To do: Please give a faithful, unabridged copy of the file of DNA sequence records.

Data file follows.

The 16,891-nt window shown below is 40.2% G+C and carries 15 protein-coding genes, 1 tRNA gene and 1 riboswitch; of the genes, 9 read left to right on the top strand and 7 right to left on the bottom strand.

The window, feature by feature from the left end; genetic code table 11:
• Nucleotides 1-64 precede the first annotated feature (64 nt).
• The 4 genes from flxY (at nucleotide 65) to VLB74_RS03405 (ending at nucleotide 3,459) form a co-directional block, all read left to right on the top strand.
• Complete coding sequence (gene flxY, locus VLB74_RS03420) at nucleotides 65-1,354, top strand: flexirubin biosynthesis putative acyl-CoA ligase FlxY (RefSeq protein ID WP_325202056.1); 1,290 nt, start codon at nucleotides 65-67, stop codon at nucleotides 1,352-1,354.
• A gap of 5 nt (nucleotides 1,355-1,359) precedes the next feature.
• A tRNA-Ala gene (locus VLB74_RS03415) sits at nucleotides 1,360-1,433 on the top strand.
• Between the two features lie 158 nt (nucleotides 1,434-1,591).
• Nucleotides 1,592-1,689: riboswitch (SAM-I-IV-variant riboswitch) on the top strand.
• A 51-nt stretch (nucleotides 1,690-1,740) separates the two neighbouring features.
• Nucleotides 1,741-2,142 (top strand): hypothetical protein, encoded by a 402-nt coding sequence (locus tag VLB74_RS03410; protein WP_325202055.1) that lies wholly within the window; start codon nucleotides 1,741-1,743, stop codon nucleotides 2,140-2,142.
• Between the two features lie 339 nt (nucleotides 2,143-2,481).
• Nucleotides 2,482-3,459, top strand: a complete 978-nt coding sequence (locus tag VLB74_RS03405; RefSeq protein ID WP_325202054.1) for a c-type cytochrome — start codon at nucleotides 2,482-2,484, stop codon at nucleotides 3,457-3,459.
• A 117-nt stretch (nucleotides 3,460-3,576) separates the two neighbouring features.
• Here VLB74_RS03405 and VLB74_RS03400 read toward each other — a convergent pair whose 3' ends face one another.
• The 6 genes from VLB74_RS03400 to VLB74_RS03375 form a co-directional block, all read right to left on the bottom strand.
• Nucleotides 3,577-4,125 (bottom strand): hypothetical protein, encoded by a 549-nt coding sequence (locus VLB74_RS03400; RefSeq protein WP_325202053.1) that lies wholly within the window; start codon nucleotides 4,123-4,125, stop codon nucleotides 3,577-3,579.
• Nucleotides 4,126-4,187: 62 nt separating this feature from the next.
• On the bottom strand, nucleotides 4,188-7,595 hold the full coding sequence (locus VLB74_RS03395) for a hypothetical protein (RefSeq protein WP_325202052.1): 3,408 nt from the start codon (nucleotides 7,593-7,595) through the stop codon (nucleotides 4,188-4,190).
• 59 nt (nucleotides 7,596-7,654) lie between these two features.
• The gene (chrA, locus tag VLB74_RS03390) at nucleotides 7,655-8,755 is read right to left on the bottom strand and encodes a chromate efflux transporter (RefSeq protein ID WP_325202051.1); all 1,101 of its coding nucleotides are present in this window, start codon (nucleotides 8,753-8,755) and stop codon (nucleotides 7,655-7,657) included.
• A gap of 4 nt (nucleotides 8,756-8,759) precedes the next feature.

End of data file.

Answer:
The 16,891-nt window shown below is 40.2% G+C and carries 15 protein-coding genes, 1 tRNA gene and 1 riboswitch; of the genes, 9 read left to right on the top strand and 7 right to left on the bottom strand.

The window, feature by feature from the left end; genetic code table 11:
• Nucleotides 1-64 precede the first annotated feature (64 nt).
• The 4 genes from flxY (at nucleotide 65) to VLB74_RS03405 (ending at nucleotide 3,459) form a co-directional block, all read left to right on the top strand.
• Complete coding sequence (gene flxY, locus VLB74_RS03420) at nucleotides 65-1,354, top strand: flexirubin biosynthesis putative acyl-CoA ligase FlxY (RefSeq protein ID WP_325202056.1); 1,290 nt, start codon at nucleotides 65-67, stop codon at nucleotides 1,352-1,354.
• A gap of 5 nt (nucleotides 1,355-1,359) precedes the next feature.
• A tRNA-Ala gene (locus VLB74_RS03415) sits at nucleotides 1,360-1,433 on the top strand.
• Between the two features lie 158 nt (nucleotides 1,434-1,591).
• Nucleotides 1,592-1,689: riboswitch (SAM-I-IV-variant riboswitch) on the top strand.
• A 51-nt stretch (nucleotides 1,690-1,740) separates the two neighbouring features.
• Nucleotides 1,741-2,142 (top strand): hypothetical protein, encoded by a 402-nt coding sequence (locus tag VLB74_RS03410; protein WP_325202055.1) that lies wholly within the window; start codon nucleotides 1,741-1,743, stop codon nucleotides 2,140-2,142.
• Between the two features lie 339 nt (nucleotides 2,143-2,481).
• Nucleotides 2,482-3,459, top strand: a complete 978-nt coding sequence (locus tag VLB74_RS03405; RefSeq protein ID WP_325202054.1) for a c-type cytochrome — start codon at nucleotides 2,482-2,484, stop codon at nucleotides 3,457-3,459.
• A 117-nt stretch (nucleotides 3,460-3,576) separates the two neighbouring features.
• Here VLB74_RS03405 and VLB74_RS03400 read toward each other — a convergent pair whose 3' ends face one another.
• The 6 genes from VLB74_RS03400 to VLB74_RS03375 form a co-directional block, all read right to left on the bottom strand.
• Nucleotides 3,577-4,125 (bottom strand): hypothetical protein, encoded by a 549-nt coding sequence (locus VLB74_RS03400; RefSeq protein WP_325202053.1) that lies wholly within the window; start codon nucleotides 4,123-4,125, stop codon nucleotides 3,577-3,579.
• Nucleotides 4,126-4,187: 62 nt separating this feature from the next.
• On the bottom strand, nucleotides 4,188-7,595 hold the full coding sequence (locus VLB74_RS03395) for a hypothetical protein (RefSeq protein WP_325202052.1): 3,408 nt from the start codon (nucleotides 7,593-7,595) through the stop codon (nucleotides 4,188-4,190).
• 59 nt (nucleotides 7,596-7,654) lie between these two features.
• The gene (chrA, locus tag VLB74_RS03390) at nucleotides 7,655-8,755 is read right to left on the bottom strand and encodes a chromate efflux transporter (RefSeq protein ID WP_325202051.1); all 1,101 of its coding nucleotides are present in this window, start codon (nucleotides 8,753-8,755) and stop codon (nucleotides 7,655-7,657) included.
• A gap of 4 nt (nucleotides 8,756-8,759) precedes the next feature.